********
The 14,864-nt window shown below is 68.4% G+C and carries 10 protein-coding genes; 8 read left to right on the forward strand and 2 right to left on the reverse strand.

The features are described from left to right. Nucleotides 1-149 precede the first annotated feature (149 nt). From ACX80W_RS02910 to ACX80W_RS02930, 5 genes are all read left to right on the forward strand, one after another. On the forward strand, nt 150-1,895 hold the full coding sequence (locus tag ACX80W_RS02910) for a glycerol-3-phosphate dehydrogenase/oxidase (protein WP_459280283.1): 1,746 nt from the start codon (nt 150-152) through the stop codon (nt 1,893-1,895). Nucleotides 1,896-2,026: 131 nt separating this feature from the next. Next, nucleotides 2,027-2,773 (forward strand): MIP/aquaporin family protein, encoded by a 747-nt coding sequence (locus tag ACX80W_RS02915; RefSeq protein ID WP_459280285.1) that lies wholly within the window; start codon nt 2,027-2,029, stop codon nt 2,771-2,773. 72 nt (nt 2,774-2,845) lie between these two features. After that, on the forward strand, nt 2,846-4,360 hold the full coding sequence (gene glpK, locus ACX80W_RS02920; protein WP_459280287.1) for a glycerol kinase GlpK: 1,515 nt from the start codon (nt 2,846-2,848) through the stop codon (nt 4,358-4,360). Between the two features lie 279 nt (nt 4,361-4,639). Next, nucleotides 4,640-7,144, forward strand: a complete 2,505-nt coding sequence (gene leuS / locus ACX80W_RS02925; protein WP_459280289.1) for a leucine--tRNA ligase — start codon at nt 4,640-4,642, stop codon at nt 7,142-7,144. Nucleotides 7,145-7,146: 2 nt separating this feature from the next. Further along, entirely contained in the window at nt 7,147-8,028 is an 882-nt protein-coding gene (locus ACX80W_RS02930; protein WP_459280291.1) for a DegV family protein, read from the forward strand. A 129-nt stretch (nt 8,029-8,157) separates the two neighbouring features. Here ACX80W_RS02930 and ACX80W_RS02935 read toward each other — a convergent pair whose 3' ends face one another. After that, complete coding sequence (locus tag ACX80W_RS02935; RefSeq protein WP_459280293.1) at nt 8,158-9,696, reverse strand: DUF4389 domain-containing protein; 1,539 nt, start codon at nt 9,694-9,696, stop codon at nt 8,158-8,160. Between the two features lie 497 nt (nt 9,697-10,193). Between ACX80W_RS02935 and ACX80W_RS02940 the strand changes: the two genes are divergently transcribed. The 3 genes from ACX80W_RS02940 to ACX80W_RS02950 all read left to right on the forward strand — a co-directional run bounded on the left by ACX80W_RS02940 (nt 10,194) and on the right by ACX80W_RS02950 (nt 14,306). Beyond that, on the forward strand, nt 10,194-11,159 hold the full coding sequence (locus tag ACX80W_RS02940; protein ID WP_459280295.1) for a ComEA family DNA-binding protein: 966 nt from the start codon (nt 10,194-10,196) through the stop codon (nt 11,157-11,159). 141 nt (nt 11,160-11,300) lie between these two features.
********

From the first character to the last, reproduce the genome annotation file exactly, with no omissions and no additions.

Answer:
The 14,864-nt window shown below is 68.4% G+C and carries 10 protein-coding genes; 8 read left to right on the forward strand and 2 right to left on the reverse strand.

The features are described from left to right. Nucleotides 1-149 precede the first annotated feature (149 nt). From ACX80W_RS02910 to ACX80W_RS02930, 5 genes are all read left to right on the forward strand, one after another. On the forward strand, nt 150-1,895 hold the full coding sequence (locus tag ACX80W_RS02910) for a glycerol-3-phosphate dehydrogenase/oxidase (protein WP_459280283.1): 1,746 nt from the start codon (nt 150-152) through the stop codon (nt 1,893-1,895). Nucleotides 1,896-2,026: 131 nt separating this feature from the next. Next, nucleotides 2,027-2,773 (forward strand): MIP/aquaporin family protein, encoded by a 747-nt coding sequence (locus tag ACX80W_RS02915; RefSeq protein ID WP_459280285.1) that lies wholly within the window; start codon nt 2,027-2,029, stop codon nt 2,771-2,773. 72 nt (nt 2,774-2,845) lie between these two features. After that, on the forward strand, nt 2,846-4,360 hold the full coding sequence (gene glpK, locus ACX80W_RS02920; protein WP_459280287.1) for a glycerol kinase GlpK: 1,515 nt from the start codon (nt 2,846-2,848) through the stop codon (nt 4,358-4,360). Between the two features lie 279 nt (nt 4,361-4,639). Next, nucleotides 4,640-7,144, forward strand: a complete 2,505-nt coding sequence (gene leuS / locus ACX80W_RS02925; protein WP_459280289.1) for a leucine--tRNA ligase — start codon at nt 4,640-4,642, stop codon at nt 7,142-7,144. Nucleotides 7,145-7,146: 2 nt separating this feature from the next. Further along, entirely contained in the window at nt 7,147-8,028 is an 882-nt protein-coding gene (locus ACX80W_RS02930; protein WP_459280291.1) for a DegV family protein, read from the forward strand. A 129-nt stretch (nt 8,029-8,157) separates the two neighbouring features. Here ACX80W_RS02930 and ACX80W_RS02935 read toward each other — a convergent pair whose 3' ends face one another. After that, complete coding sequence (locus tag ACX80W_RS02935; RefSeq protein WP_459280293.1) at nt 8,158-9,696, reverse strand: DUF4389 domain-containing protein; 1,539 nt, start codon at nt 9,694-9,696, stop codon at nt 8,158-8,160. Between the two features lie 497 nt (nt 9,697-10,193). Between ACX80W_RS02935 and ACX80W_RS02940 the strand changes: the two genes are divergently transcribed. The 3 genes from ACX80W_RS02940 to ACX80W_RS02950 all read left to right on the forward strand — a co-directional run bounded on the left by ACX80W_RS02940 (nt 10,194) and on the right by ACX80W_RS02950 (nt 14,306). Beyond that, on the forward strand, nt 10,194-11,159 hold the full coding sequence (locus tag ACX80W_RS02940; protein ID WP_459280295.1) for a ComEA family DNA-binding protein: 966 nt from the start codon (nt 10,194-10,196) through the stop codon (nt 11,157-11,159). 141 nt (nt 11,160-11,300) lie between these two features.